Homing in on cash

Share this article
Have your say

THE home has been the answer to many a Scot’s prayers over the past couple of cash-strapped years, proving a fresh source of income where all others have long-since dried up.

From renting out a spare room or garage space to letting a film crew take over, more households are taking advantage of their biggest asset to ease the pressure on their finances.

And that pressure is intensifying. Average household expenditure continues to rise even as incomes stagnate, driven up by utility bills, transport costs and food shopping, according to the most recent figures from the Office for National Statistics.

Meanwhile, research by consumer group Which? found that almost one in ten households have defaulted on a payment.

A third are finding it hard to cope on their current income level, with many turning in desperation to pay-day lenders.

But some households have been fortunate enough to keep the wolf from their door by generating extra cash from their home. Here are some of the popular options:

1. Let out your spare room

The number of Scots boosting their income by letting out space through spareroom.co.uk has jumped 12 per cent this year. The website, which matches prospective tenants and landlords, reports increases of a fifth in both Aberdeen and Glasgow in the number of adverts placed by people looking for lodgers. Scots let out their rooms for an average rent that’s now soared above £100 a week. Average room rates range from £82 in Inverness and £87 in Glasgow to £95 in Edinburgh and £102 in the Aberdeen area.

Taking in a lodger can be tax-effective too, thanks to the rent-a-room relief. This scheme allows those letting out a room to receive up to £4,250 a year in rent for a furnished room in a main home without paying tax on the income.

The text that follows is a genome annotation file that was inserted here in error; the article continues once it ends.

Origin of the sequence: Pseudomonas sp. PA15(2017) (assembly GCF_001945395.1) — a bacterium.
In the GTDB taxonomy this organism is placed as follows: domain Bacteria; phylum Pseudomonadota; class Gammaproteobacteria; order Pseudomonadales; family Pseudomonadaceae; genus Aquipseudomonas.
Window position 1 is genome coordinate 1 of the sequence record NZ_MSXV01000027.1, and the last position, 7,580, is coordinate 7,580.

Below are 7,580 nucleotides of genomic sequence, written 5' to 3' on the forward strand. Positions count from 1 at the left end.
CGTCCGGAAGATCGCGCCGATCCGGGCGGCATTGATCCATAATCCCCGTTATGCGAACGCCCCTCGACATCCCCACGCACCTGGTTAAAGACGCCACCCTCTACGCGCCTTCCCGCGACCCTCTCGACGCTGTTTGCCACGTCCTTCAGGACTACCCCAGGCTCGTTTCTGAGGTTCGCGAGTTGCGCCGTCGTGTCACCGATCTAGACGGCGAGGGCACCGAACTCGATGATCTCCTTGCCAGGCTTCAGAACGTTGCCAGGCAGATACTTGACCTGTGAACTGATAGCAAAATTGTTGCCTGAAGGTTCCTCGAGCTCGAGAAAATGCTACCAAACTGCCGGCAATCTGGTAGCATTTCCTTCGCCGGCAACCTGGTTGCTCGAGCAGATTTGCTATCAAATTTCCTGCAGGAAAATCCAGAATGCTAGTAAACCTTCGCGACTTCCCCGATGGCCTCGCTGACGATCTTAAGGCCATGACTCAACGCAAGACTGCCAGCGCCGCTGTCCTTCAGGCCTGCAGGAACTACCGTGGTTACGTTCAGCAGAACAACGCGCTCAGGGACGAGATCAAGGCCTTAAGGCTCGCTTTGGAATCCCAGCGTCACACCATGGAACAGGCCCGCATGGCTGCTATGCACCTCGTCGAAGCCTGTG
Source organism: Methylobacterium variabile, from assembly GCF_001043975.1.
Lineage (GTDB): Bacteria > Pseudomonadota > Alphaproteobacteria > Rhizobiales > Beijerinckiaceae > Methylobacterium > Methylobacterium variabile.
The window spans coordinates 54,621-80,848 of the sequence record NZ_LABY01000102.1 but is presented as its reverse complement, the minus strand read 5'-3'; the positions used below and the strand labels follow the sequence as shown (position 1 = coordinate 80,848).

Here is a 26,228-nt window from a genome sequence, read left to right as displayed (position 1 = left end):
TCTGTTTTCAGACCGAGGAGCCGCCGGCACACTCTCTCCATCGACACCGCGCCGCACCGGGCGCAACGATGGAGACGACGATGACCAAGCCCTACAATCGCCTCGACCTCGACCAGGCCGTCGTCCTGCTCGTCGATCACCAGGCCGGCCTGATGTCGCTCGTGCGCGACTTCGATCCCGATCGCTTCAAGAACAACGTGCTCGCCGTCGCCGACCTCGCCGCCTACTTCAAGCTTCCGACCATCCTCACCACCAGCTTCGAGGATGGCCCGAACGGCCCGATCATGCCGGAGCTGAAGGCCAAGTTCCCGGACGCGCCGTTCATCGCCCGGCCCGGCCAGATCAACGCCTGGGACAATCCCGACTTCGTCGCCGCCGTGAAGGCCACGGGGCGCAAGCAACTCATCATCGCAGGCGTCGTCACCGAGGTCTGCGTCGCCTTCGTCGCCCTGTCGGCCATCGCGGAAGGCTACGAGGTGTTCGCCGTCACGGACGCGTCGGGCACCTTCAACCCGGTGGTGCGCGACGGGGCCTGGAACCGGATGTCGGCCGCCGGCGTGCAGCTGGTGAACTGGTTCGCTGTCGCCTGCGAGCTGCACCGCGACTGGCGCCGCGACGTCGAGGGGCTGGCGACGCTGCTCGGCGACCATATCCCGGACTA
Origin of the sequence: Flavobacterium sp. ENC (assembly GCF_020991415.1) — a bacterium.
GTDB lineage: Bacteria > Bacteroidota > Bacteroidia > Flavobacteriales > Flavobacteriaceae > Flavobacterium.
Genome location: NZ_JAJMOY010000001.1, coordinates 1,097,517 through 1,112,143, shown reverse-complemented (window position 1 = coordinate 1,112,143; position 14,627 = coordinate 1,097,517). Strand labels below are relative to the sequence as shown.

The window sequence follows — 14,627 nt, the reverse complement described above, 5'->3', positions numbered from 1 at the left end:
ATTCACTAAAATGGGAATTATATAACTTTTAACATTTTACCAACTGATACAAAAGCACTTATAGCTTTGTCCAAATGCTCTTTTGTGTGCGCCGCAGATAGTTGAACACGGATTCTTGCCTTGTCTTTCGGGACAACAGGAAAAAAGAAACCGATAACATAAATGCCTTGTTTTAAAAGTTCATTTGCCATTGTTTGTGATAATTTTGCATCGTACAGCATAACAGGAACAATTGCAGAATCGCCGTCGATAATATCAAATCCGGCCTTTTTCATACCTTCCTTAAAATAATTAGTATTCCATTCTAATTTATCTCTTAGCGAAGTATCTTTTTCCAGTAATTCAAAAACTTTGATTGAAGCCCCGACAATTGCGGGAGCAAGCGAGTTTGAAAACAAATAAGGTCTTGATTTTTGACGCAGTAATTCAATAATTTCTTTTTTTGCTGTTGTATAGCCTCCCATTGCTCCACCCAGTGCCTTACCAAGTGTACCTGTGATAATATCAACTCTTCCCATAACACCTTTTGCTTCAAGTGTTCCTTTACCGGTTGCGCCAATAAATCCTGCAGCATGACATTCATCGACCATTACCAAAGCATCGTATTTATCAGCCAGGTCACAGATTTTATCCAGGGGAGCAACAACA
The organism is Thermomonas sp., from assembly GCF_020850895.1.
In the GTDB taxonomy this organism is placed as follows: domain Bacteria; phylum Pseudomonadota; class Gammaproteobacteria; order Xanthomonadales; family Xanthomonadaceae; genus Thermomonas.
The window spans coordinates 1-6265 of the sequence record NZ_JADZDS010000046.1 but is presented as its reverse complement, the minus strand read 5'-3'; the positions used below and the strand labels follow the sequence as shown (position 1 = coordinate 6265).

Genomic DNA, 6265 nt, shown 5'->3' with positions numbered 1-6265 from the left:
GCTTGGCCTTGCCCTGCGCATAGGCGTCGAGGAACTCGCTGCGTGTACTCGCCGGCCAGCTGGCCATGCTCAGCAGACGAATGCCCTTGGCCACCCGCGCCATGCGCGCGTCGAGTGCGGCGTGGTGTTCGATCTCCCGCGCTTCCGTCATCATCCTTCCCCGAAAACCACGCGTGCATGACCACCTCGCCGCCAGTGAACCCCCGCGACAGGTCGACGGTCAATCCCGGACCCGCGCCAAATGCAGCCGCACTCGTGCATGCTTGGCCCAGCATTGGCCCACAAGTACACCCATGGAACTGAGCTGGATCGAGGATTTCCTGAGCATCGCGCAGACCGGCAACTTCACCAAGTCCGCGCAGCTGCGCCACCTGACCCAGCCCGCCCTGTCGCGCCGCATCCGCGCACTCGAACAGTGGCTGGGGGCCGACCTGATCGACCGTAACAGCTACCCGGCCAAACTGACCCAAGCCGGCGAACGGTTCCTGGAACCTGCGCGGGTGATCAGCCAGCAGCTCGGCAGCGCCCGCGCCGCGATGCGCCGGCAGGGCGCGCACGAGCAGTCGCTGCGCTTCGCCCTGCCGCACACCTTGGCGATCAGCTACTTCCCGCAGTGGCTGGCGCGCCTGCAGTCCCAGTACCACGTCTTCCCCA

The relief is available to tenants letting out spare rooms too, as long as they have ­permission from their landlord.

Similarly, homeowners must check that their mortgage provider is happy for them to rent out their property, while they should also have home and contents insurance in place and check that the income doesn’t affect their tax status.

Matt Hutchinson, of spareroom.co.uk, said: “With no immediate signs of an upturn in the economy people are looking for ways to ­bolster their finances and, for many, the most effective way of doing this is to take in a lodger. When you consider the £4,250 you can earn tax free in a year from renting out a room it makes perfect sense – you’d need to rack up a lot of hours in a second job to earn anything like that.”

2. Short-term holiday letting

Edinburgh households could make more money in a month from renting out their home to holidaymakers for a week as they could from renting out a room for the long-term, research by Housetrip.com claims.

Inverness residents can make the same returns in just 4.8 nights on average, according to a report by the global holiday rentals firm, while landlords in the capital could make up to £26,000 more a year by switching from long-term room lets to short-term holiday rentals.

With private home rentals increasingly popular among holidaymakers, it argued that those with main or second homes in Scotland’s tourist towns and cities could make good money from short-term lets.